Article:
I’m assuming you know the first steps of actually finding a willing partner (have a chat with Woai if you don’t, he’s the expert in these matters I’m told) so I’m going to skip that bit and pile straight in to the paperwork bit.
First things first you need to get yourself to your embassy to submit a “notice of intention to marry”, this will be displayed for 21 days in the embassy in case there are any objections (don’t tell anyone it’s there!!) and you’ll then be given a “certificate of no impediment”. More info here. Of course there’s a charge for all of this, I think it was something like 1000 rmb in total.
Once you’ve got that certificate you’re pretty much free to get married as you wish at the registration centre at 70 Caobao road (3rd floor), you just turn up whenever you want, no need for an appointment, as far as I know if you’re a foreigner you have to get married there, they handle all the foreign weddings. More info here. As above there is a charge for the registration of the marriage, fortunately Woai and Balticninja clubbed together and put in the 30 rmb to fund the wedding (thanks guys!)
And that’s pretty much it to be honest, it’s pretty much the easiest thing I’ve ever done in China, far easier than your average trip to the bank, setting up a mobile phone etc etc etc.
I’d already got my certificate of no impediment but we’d not actually discussed a date (although H had been consulting heavily with the Feng Shui calendar I bought her earlier in the year to check the auspicious dates for marriage). So we woke up one morning with a stinking hangover from the night before and she just said “shall we go and get married today, just get it over and done with?”. “errrrrrr yeah sure, why not” I replied.
So we got up (apparently from the photos I was wearing the clothes from the night before), had a bite to eat, stopped at our local photo place (you need 2 passport type photos of you both together on the same photo, they know what to do if you tell them it’s for a wedding) and made our way to Caobao lu.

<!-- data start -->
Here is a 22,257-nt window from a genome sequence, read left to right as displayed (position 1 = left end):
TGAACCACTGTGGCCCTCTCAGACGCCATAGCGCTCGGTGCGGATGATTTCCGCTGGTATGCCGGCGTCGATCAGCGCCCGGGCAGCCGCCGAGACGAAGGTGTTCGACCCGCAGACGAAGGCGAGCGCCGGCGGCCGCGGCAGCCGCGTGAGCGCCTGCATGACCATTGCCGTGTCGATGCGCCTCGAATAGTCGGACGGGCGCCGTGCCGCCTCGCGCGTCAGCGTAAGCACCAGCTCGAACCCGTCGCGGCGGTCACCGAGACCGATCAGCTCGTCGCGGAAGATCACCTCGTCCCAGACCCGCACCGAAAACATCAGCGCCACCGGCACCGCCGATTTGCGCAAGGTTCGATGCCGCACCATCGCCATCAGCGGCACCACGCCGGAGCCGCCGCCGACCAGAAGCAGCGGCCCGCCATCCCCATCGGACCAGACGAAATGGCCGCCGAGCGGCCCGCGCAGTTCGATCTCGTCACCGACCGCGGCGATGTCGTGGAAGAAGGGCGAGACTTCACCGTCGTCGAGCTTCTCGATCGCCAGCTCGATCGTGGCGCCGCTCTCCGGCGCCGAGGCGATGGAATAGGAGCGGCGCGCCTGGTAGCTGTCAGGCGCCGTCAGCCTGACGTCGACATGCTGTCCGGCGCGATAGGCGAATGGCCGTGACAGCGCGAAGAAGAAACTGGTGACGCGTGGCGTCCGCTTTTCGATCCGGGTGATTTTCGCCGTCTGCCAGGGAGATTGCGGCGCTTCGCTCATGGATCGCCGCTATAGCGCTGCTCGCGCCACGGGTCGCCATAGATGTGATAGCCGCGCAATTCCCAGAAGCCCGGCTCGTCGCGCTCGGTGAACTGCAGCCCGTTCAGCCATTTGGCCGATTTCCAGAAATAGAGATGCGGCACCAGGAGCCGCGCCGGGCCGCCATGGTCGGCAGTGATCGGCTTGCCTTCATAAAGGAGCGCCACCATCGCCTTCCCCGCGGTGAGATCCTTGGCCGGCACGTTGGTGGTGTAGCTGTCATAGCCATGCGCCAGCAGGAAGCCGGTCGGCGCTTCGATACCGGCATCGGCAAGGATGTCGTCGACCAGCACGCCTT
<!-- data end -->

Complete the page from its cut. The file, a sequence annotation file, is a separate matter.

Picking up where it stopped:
The clerk was apparently a little surprised by our casual appearance, apparent hangover and lack of witnesses and asked about 4 times if we were sure we wanted to get married but we worked through the forms and got through it. Then she asked us to pop next door into the ceremony room to pick up the certificate of marriage and do the final signatures (I’d have been happy if she’d have just handed it over the counter to be honest but she insisted). Note that the minimum legal age for a man is 22 years old, needless to say the clerk must have looked at my date of birth around 5 times and still couldn’t believe it..
There was a brief ceremony in which you have to stand either side of the Chinese flag and you get a lecture on how you are both now equals under Chinese law, I agreed and crossed my fingers and then that’s pretty much it, pose for a few photos and you’re all done, in and out in about 25 minutes.
The bureau has every confidence in these mixed race marriages, they even print the marriage instructions on the same piece of paper as instructions for getting divorced..
Romantic cocktails at Sichuan Citizen, while dressed in red of course!
So that was it really, I’d not told anyone about it and broke it to my family when we went home at Christmas (they were thrilled for the record!), I thought I’d got away without having a fancy ceremony (my worst nightmare).
My mum had got other ideas though and arranged for everyone to come round to my sisters place (where we were staying) for a celebration and a bit of cake-cutting. Actually it wasn’t all for us, my sister and Deano had also just announced that they were having another baby, it was congratulations all round!
Then on Christmas day my Auntie Helen popped up from London and after about 3 bottles of champagne between us whisked H upstairs and came down with her dressed in my mum’s veil for an impromptu ceremony:
“Do you take this man as your awful wedded husband?”
Leisure suits and beer in my mum’s front room, if only all wedding ceremonies were like this….